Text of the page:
Conversely, too much water without electrolytes is bad for the body too. For most hill activities electrolytes can often be kept up through food; a packet of peanuts nibbled on through the day in addition to your usual food, for example, will usually suffice. Sports drinks and other products containing electrolytes of the sort used by runners and athletes are typically overkill, but in really hot weather it might be worth keeping one or two in reserve in case you become very dehydrated or start to feel the onset of heat exhaustion. Which brings us to our next myth…
Myth number 4: Heat exhaustion and heat stroke are the same thing
Another common misconception is to mix up heat exhaustion and heat stroke. Both are indeed heat-related illness, but one is considerably more serious than the other.
Heat exhaustion is caused by water and electrolyte loss. It’s not a life-threatening condition in itself, but it can be a precursor to heat stroke, which is far more serious, if action isn’t taken. A few hours of strenuous exertion in the sun are enough to acquire the early symptoms of heat exhaustion, which include heavier-than-usual sweating, rapid breathing, nausea, a fast, weak pulse, light-headedness, and a feeling of heavy, stultifying tiredness. Heat cramps – sharp pains in the abdomen arms and calves – can also result. If you start to feel these, slow it down: top up your water and electrolytes, seek some shade, have a break, and adjust your pace.
If you don’t do the above, you could be at risk of heat stroke. Heat stroke is a serious, life-threatening emergency triggered by the body generating heat faster than it can shed it, causing core temperature to rise to dangerous levels. This in turn causes the brain to fail. Heat stroke can kill in as little as 30 minutes, so it’s vital you can recognise the symptoms and take action before it’s too late.
Signs of heat stroke include a very high body temperature (about 40C or above), a rapid, strong pulse, rapid breathing and muscle cramps. Very heavy sweating that suddenly stops is also a major warning sign.
Myth number 5: If I have heat stroke I’ll be able to recognise it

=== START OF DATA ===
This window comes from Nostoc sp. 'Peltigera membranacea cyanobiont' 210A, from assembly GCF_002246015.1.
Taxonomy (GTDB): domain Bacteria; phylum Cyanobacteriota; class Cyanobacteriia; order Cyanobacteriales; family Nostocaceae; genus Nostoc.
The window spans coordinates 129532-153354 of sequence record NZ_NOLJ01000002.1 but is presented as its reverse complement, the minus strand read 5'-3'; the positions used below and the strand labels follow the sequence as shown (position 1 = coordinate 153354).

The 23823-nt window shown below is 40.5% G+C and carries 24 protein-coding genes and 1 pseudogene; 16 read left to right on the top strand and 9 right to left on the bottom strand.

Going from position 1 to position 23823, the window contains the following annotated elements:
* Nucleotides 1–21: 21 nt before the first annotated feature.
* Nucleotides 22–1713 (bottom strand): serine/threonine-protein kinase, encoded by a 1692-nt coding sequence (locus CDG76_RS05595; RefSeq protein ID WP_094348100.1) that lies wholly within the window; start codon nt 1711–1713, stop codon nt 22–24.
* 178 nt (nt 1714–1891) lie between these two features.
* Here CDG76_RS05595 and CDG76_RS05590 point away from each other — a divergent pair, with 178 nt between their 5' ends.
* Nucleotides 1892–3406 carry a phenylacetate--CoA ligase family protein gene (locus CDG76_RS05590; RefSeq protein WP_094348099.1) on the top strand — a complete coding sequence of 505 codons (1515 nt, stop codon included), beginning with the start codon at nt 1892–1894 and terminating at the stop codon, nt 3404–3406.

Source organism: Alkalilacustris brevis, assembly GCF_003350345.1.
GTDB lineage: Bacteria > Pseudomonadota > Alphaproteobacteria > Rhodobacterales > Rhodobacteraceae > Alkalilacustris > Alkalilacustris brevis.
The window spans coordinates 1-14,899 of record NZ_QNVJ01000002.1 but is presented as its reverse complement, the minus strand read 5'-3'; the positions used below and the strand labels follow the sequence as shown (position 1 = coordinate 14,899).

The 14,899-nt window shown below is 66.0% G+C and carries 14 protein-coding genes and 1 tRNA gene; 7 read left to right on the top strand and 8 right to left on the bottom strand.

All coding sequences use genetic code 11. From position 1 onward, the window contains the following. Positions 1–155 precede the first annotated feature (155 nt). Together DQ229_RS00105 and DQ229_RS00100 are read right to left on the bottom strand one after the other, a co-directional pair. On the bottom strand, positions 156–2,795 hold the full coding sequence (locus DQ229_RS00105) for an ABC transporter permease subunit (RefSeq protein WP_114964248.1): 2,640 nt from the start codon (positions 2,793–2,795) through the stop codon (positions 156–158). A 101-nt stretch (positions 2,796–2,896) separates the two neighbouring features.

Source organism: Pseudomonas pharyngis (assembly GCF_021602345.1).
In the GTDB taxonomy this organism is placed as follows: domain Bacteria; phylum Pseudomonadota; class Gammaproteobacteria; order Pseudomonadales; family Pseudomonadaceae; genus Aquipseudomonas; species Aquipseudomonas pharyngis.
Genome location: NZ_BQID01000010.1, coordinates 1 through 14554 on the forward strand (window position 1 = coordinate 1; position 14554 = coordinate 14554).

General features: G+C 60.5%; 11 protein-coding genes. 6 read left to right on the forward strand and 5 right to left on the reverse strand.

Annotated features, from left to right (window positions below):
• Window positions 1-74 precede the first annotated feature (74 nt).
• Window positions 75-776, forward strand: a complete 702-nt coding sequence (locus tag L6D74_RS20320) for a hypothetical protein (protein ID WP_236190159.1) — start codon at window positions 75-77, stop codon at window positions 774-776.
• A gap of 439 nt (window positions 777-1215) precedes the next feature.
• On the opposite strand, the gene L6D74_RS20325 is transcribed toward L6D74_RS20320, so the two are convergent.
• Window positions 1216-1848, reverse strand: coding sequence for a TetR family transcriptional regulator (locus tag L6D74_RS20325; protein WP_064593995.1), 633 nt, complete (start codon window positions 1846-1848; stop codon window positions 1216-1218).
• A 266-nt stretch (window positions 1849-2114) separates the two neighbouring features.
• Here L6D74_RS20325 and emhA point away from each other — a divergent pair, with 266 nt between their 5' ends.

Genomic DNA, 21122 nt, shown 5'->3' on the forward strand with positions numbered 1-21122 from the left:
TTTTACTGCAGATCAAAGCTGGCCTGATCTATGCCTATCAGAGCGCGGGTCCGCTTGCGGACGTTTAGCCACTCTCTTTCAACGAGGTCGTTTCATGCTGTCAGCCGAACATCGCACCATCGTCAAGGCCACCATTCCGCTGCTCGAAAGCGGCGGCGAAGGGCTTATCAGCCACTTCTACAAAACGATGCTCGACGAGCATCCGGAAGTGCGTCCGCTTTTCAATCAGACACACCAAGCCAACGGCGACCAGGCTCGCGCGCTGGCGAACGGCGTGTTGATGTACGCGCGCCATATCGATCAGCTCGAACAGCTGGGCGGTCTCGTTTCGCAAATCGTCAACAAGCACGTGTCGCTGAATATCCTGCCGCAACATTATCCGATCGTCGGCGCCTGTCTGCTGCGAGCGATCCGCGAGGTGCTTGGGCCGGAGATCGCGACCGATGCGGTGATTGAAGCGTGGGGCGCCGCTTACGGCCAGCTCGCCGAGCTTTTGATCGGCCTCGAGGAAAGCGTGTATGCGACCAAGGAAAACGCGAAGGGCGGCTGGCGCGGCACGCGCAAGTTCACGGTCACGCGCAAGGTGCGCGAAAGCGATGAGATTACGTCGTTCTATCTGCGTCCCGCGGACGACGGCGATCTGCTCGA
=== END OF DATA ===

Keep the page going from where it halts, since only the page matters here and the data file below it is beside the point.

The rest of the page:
A person with heatstroke may also be confused, irritable, restless or hallucinating, so by the time it strikes it will probably be up to others to take action. If you’re with a group, look out for each other and keep an eye out for signs that someone might be succumbing – very irrational or irate behaviour is an easy-to-spot giveaway.
The first thing to do if you suspect someone of having heatstroke is to call for medical help – Mountain Rescue, if it’s available. In the meantime, move the victim somewhere cool, give them fluids to drink – preferably just water – and if possible cool their skin by placing wet clothing on it.
Myth number 6: Swimming – it’s best to plunge right in instead of taking it slowly
Very few things in life are finer than a swim in a cool mountain tarn or river at the end of a sweltering day in the hills. But while it might be awfully tempting to leap straight in to that shimmering, sun-kissed water, such a drastic change in temperature can cause the body to momentarily shut down.
A safer bet is to ease yourself in gradually – even if it’s more painful – and avoid straying too far out into deep, cold bodies of water like lakes and reservoirs. Stay close to the shoreline, and don’t go out alone.
WARNING: Are you a fell runner or endurance athlete? Read this warning over non-steroidal anti-inflammatory drugs (NSAIDs):
This article has been checked and approved by Dr David Hillebrandt, honorary medical advisor to the BMC. In addition to the advice above, he has asked us to include the following warning to endurance athletes (hill runners etc) who take NSAID drugs such as ibuprofen for pain relief during their exercise:
“There is no doubt that a combination of taking NSAIDs such as ibuprofen and heavy prolonged exertion combined with dehydration can lead to acute kidney failure. Mountain endurance athletes should not take NSAIDS routinely.”